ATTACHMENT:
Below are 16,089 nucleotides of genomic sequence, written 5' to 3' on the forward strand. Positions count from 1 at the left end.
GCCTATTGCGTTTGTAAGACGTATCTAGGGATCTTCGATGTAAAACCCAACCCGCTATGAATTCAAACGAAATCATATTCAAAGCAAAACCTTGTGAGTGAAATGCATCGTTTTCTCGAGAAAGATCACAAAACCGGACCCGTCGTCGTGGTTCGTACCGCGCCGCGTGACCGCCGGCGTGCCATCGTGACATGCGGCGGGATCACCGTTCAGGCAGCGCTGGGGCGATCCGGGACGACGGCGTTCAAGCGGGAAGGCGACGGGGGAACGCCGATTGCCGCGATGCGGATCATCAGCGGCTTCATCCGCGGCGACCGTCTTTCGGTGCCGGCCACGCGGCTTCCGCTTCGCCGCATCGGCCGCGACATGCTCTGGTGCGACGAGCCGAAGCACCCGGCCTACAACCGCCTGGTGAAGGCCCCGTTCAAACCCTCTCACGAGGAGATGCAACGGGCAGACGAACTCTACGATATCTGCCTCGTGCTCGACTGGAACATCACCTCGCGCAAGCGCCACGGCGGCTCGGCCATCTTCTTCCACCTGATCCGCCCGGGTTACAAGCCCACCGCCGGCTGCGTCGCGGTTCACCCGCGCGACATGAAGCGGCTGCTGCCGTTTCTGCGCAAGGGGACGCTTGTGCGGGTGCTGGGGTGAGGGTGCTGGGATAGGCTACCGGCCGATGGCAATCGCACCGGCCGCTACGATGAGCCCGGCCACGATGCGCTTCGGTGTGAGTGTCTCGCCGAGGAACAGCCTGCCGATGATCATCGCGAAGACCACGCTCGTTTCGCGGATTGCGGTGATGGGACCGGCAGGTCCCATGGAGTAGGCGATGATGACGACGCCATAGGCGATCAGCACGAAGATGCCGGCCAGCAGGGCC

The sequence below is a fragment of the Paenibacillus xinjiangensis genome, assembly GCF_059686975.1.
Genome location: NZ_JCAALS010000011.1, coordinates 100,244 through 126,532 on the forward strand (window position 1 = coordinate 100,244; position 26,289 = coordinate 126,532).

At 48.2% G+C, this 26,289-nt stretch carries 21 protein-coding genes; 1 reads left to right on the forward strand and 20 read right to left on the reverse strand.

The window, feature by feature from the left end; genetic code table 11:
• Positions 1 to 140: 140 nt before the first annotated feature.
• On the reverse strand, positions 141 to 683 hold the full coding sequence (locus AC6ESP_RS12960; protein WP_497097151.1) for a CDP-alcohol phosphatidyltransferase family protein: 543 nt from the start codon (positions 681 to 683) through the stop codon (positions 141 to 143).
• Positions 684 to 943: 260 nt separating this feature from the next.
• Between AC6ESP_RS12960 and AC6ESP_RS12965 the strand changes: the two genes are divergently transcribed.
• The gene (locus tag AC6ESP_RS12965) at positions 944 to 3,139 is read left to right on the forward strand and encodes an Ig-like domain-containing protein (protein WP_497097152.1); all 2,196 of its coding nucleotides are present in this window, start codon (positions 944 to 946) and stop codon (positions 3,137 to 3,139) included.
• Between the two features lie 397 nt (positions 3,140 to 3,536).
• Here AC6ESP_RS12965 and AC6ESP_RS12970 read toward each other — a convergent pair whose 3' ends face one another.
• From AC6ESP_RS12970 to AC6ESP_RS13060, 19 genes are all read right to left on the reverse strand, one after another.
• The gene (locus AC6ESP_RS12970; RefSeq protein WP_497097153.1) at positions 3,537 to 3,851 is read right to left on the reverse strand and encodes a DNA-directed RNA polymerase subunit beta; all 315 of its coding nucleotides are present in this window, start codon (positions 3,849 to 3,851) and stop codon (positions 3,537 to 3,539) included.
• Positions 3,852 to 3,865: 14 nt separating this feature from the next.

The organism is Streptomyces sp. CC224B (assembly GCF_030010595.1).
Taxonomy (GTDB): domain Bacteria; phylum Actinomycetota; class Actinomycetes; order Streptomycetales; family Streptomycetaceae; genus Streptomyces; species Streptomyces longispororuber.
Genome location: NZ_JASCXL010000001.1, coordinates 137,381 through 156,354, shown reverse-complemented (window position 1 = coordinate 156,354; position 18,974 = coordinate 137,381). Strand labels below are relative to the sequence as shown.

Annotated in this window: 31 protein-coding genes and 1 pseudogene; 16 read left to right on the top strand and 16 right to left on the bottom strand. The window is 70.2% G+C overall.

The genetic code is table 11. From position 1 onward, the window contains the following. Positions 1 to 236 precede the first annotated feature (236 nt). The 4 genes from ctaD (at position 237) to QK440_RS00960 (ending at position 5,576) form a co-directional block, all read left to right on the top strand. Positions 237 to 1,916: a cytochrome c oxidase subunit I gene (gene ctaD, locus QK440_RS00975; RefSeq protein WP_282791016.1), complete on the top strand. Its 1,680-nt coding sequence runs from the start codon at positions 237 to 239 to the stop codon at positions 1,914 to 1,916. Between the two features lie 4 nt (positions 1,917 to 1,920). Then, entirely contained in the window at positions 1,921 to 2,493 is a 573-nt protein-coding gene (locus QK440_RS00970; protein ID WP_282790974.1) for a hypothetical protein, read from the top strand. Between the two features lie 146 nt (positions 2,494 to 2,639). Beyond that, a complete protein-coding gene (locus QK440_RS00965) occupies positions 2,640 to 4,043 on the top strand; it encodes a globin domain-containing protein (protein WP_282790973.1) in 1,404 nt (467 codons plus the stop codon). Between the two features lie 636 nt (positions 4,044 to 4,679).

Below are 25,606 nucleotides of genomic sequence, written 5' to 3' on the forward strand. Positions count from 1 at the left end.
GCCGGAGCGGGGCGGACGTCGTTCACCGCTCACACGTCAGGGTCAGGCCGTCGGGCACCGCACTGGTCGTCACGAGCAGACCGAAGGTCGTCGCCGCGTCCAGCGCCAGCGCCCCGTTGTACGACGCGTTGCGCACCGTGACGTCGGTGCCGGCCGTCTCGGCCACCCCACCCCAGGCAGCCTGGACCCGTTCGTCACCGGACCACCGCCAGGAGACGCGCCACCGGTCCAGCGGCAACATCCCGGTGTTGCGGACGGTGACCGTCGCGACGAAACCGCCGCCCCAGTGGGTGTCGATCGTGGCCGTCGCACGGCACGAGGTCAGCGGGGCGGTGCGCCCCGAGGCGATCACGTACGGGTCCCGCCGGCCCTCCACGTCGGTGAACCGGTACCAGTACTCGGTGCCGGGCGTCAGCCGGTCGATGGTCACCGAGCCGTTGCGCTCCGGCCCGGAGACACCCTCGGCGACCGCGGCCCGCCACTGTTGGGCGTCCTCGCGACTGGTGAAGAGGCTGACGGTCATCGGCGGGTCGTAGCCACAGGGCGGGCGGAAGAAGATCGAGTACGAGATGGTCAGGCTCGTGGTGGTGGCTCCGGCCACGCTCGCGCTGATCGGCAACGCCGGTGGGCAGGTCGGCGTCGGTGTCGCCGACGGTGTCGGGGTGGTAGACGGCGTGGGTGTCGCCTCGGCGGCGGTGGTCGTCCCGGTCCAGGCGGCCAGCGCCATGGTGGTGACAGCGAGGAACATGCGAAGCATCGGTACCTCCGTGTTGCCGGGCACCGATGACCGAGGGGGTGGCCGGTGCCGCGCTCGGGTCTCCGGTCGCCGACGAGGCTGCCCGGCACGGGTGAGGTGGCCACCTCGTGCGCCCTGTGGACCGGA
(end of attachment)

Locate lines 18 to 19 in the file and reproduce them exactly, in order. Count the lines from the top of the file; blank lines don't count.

Taxonomy (GTDB): domain Bacteria; phylum Actinomycetota; class Actinomycetes; order Streptomycetales; family Streptomycetaceae; genus Streptomyces; species Streptomyces longispororuber.
Genome location: NZ_JASCXL010000001.1, coordinates 137,381 through 156,354, shown reverse-complemented (window position 1 = coordinate 156,354; position 18,974 = coordinate 137,381). Strand labels below are relative to the sequence as shown.